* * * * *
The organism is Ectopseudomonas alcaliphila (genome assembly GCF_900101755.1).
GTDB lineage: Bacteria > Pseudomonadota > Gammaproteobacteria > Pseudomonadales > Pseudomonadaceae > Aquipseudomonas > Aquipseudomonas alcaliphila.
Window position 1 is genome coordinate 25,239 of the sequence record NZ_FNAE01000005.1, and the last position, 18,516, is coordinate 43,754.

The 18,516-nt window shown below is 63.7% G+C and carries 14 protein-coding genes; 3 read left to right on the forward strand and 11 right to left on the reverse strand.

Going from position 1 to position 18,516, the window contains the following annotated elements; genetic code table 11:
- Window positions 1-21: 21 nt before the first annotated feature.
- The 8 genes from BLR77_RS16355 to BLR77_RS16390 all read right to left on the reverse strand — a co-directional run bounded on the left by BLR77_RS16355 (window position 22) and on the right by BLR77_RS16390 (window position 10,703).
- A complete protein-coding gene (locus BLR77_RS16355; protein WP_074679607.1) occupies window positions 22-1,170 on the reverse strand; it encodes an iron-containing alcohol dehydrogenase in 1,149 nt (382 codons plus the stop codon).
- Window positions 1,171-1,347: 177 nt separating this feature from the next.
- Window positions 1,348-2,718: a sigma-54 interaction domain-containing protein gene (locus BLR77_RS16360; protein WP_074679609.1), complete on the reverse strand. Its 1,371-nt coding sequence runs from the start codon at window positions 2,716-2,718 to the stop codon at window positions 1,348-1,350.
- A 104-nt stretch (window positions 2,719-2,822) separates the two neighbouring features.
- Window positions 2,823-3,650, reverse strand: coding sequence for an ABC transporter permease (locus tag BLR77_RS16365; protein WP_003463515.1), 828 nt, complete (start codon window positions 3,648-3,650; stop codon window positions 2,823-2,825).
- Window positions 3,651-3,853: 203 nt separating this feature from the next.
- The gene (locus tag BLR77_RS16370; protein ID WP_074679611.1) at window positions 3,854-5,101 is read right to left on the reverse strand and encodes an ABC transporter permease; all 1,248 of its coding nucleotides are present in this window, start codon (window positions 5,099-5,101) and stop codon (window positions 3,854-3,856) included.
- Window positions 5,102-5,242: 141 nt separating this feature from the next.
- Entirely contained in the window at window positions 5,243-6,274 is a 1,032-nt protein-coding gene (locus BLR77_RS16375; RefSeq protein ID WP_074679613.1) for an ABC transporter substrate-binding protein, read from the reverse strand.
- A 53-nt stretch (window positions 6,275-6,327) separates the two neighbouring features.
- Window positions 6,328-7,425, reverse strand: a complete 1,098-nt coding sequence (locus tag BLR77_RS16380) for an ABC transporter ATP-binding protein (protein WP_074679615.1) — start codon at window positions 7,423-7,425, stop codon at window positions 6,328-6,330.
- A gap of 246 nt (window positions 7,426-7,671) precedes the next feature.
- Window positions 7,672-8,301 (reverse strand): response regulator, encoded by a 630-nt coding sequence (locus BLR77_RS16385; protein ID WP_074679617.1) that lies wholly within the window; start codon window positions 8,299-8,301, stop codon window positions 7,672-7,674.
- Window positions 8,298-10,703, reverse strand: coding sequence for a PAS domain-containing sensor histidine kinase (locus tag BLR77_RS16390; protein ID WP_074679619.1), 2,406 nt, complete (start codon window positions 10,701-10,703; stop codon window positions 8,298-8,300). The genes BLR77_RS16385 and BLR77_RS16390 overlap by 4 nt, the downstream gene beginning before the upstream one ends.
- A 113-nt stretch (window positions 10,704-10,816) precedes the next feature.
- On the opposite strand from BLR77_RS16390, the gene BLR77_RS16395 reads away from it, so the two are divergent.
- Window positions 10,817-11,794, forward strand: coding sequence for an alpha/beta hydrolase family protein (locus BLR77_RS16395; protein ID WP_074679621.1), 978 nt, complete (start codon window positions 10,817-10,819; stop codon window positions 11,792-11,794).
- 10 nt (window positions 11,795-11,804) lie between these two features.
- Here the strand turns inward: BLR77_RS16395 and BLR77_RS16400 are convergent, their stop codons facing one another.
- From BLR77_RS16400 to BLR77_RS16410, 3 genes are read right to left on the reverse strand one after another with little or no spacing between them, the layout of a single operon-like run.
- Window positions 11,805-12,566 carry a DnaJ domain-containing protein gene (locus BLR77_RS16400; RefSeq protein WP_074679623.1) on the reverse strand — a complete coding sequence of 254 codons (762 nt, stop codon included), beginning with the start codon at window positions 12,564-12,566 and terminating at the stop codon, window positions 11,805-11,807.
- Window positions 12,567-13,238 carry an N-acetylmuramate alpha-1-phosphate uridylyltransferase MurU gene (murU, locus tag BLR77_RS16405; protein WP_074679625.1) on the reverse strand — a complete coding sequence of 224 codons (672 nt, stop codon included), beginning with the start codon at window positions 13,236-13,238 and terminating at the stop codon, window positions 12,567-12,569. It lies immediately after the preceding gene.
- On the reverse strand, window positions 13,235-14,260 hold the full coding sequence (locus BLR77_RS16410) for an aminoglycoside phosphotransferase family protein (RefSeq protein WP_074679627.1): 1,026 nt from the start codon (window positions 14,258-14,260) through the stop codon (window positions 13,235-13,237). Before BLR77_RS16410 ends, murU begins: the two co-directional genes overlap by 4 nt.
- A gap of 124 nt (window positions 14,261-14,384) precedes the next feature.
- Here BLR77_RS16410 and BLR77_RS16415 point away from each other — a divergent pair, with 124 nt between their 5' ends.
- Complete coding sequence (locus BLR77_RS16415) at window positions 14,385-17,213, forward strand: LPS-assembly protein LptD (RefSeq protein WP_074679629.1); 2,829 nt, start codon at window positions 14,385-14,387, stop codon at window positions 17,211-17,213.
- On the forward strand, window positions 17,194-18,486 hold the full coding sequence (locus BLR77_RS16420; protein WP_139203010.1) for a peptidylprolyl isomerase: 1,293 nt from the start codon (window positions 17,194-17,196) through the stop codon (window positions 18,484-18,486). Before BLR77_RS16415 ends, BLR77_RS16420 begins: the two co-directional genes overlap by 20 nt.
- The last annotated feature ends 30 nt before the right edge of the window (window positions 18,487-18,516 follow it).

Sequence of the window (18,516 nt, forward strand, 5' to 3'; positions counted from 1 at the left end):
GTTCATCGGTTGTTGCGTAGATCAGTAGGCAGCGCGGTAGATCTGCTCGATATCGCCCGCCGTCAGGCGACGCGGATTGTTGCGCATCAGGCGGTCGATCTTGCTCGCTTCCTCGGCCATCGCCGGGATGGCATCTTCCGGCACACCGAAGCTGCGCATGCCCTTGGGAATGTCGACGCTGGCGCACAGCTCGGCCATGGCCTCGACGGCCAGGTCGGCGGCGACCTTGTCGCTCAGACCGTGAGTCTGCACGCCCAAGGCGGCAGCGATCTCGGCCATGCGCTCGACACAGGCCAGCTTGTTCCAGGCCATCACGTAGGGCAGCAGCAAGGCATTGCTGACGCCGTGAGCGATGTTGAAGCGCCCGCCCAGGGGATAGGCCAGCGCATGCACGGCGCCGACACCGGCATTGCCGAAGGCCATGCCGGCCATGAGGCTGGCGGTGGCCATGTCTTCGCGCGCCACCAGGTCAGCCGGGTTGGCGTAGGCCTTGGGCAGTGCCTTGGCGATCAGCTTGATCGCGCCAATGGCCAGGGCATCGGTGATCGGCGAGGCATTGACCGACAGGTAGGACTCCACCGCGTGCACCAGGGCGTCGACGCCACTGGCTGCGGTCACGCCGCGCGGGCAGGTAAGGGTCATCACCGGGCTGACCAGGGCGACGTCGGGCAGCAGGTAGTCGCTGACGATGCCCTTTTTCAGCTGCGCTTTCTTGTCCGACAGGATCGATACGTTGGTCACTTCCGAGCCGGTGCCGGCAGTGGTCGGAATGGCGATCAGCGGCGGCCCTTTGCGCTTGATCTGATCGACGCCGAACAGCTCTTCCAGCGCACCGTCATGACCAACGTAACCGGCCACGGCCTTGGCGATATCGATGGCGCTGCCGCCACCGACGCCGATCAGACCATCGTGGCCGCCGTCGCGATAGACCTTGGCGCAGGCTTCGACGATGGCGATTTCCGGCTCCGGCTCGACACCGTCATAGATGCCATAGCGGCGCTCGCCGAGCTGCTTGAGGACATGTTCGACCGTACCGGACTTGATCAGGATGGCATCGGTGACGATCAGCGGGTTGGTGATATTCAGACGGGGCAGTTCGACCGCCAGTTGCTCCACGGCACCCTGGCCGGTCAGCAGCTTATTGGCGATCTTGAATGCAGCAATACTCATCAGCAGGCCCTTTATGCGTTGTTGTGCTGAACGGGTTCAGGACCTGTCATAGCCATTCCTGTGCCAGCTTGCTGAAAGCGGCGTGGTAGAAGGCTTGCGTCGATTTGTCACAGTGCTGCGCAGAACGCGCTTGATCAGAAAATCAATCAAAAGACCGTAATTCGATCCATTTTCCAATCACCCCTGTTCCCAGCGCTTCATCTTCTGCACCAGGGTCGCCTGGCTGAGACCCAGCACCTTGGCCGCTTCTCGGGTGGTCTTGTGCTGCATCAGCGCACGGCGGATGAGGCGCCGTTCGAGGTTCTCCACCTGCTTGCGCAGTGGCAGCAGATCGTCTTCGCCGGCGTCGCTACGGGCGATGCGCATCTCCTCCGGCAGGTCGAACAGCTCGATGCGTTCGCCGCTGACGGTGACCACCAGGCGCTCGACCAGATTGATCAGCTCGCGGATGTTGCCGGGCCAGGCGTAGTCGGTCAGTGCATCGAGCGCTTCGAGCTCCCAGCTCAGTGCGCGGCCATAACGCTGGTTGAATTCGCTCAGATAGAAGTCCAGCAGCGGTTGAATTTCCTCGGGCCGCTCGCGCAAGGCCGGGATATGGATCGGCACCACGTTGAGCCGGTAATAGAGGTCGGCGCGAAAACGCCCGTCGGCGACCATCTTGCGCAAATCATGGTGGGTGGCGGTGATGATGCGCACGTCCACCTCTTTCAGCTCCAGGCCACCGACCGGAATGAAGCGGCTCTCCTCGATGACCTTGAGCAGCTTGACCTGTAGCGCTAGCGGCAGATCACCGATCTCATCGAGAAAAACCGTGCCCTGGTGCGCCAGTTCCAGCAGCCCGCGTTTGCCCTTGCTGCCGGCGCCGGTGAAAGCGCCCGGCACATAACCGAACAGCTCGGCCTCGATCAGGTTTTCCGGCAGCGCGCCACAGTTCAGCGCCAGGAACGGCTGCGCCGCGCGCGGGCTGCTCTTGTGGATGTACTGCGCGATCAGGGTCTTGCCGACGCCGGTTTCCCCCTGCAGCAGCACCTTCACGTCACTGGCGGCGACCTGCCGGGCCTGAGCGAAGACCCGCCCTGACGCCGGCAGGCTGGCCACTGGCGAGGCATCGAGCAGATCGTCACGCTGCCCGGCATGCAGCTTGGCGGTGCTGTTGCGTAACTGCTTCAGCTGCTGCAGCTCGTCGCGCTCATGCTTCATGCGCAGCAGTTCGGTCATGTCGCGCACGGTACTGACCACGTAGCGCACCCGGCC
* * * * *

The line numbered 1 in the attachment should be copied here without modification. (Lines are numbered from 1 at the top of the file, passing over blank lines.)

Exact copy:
The organism is Ectopseudomonas alcaliphila (genome assembly GCF_900101755.1).